One day I was driving in O’Bannon Road (aka Rte. 698) and noticed that one of the beautiful stone gate posts with their sweeping sidewalls and “ball” finials were completely gone with only gashed earth to mark that they had ever been there. A half mile further down the road, I came upon a giant bulldozer preparing to take out the last one; the one that leads to the beautiful stone bridge. My then sister-in-law Wendy converged on the scene from the opposite direction and we both proceeded to throw ourselves between the bulldozer and this last stone gate. We won the standoff and the dozer driver rumbled off, cursing.

When I spoke with Mr. Virts about this later, he said that they were knocking them out so that they could get their combines in and out of the fields easier. There probably wasn’t even anyone’s permission to get at that point. He was just taking them all out. These particular gates didn’t even go into fields that he was planting. He had just told the machine operator to take out the stone gates. I asked Don why he had not just put in new gates through the wire fence next to the old stone posts. That way he could have avoided the expense of the bulldozer. I don’t recall his answer. Not sure he even heard me.

Dorothy Coleman’s estate left Archwood to Texas A & M who, not too surprisingly, had no real use for the property. Serdan Hansa Lloyd Co., a Belgian Holding Company, purchased the land from them. Their interest was merely land value speculation.

By the early 1980’s, the pressure on the area by developers was intense at that time. The undeveloped interchange at Little Georgetown loomed at the back of everyone’s mind. “Till” Hazel was perched on the mountain, seemingly ready to pounce on any opportunity.  Archwood looked like a very ripe target.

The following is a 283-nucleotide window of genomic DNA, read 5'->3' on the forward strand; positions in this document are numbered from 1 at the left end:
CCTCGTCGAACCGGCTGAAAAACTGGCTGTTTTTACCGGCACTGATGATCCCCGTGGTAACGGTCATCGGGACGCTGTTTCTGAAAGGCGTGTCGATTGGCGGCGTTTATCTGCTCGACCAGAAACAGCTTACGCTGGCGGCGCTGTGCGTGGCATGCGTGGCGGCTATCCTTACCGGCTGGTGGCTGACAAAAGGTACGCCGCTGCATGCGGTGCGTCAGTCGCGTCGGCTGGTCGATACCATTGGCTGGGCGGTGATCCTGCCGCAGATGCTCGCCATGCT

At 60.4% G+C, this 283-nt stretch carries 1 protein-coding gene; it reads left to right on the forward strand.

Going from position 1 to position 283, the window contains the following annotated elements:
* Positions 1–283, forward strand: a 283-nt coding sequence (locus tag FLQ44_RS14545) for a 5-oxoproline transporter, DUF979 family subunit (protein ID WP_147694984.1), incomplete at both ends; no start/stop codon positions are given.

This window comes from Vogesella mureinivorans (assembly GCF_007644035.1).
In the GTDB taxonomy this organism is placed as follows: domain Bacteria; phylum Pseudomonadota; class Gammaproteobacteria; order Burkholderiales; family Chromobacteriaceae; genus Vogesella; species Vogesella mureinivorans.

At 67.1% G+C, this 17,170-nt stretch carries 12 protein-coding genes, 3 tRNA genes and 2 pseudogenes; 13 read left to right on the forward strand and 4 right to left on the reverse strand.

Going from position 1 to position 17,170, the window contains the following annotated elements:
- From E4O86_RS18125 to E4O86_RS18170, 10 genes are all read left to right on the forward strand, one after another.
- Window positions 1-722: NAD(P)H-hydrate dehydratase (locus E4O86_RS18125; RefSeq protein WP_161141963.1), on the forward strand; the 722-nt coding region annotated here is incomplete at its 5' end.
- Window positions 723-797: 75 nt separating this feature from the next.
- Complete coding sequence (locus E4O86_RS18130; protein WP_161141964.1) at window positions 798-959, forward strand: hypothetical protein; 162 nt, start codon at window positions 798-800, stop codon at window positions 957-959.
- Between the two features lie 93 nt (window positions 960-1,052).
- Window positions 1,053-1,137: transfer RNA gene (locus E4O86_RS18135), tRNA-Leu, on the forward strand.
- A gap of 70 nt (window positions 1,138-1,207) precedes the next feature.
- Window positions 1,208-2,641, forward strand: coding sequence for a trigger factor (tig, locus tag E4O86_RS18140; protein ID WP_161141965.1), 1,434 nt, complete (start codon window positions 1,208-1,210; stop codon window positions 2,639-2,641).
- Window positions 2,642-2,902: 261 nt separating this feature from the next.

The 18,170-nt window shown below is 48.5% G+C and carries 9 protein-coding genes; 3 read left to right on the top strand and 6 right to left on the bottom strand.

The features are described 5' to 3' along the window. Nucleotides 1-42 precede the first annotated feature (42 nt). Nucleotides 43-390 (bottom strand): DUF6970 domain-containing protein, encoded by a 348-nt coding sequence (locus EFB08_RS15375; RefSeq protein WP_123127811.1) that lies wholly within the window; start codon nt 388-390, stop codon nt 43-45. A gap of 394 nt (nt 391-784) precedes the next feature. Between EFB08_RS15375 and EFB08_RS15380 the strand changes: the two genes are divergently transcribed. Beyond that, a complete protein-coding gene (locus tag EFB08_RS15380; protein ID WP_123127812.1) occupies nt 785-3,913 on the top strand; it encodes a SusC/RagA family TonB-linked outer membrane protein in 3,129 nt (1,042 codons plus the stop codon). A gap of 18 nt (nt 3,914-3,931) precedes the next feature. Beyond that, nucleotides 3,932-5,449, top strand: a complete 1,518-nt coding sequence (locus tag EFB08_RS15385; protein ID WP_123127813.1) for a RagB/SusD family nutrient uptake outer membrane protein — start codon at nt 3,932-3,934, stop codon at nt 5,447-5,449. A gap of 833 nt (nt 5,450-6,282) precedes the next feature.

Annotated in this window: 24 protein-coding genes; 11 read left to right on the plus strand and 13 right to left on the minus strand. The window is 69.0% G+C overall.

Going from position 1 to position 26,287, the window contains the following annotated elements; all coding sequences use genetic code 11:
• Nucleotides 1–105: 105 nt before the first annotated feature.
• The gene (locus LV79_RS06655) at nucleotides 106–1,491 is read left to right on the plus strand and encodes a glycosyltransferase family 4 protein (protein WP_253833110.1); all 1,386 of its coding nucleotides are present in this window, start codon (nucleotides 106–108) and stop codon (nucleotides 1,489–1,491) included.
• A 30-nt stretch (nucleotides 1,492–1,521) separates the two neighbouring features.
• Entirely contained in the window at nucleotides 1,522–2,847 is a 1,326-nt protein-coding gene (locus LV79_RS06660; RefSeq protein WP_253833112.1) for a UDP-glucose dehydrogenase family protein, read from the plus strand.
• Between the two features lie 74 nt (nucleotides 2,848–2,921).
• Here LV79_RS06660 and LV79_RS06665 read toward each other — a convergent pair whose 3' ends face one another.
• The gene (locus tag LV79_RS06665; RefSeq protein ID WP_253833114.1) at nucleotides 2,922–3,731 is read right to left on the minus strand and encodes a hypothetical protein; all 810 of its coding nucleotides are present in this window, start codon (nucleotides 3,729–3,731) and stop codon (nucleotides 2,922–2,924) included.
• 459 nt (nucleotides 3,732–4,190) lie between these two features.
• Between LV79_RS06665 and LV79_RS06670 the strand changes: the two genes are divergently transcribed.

My friend and neighbor, Andrea Currier, quietly stepped up and acquired Archwood (in the mid 1980’s?) and has been fostering its well being ever since. Wakefield School now occupies the top of the hill. Their administrative are in the main house. The “Green Barns” continue to grow and evolve as a regional organic farmers market . And, the Irwin Fleming designed stone gate house is happily occupied, and well cared for. I love my neighbor.

Lee Rust: I’ve never known any more than isolated fragments of the Ravenscroft story. It appears the Downmans were the authentic Fauquier natives and the Flemings were the Yankee carpetbaggers.

Although I can’t really identify anybody in the swimming hole photo (which I’ve never seen before), it’s clear that the picture was taken in mid-July since the hillside in the background is lined with rows of shocked wheat, ready for threshing.

Henry Rust:  The only person that I can almost certainly recognize in the “Swimming Hole” photo is Irwin Fleming, and he’s probably addressing Mary. This dates the photo to 1912; and I am pretty sure that is Clarissa near the dam on the left. The rest are just suggested by context and relative ages.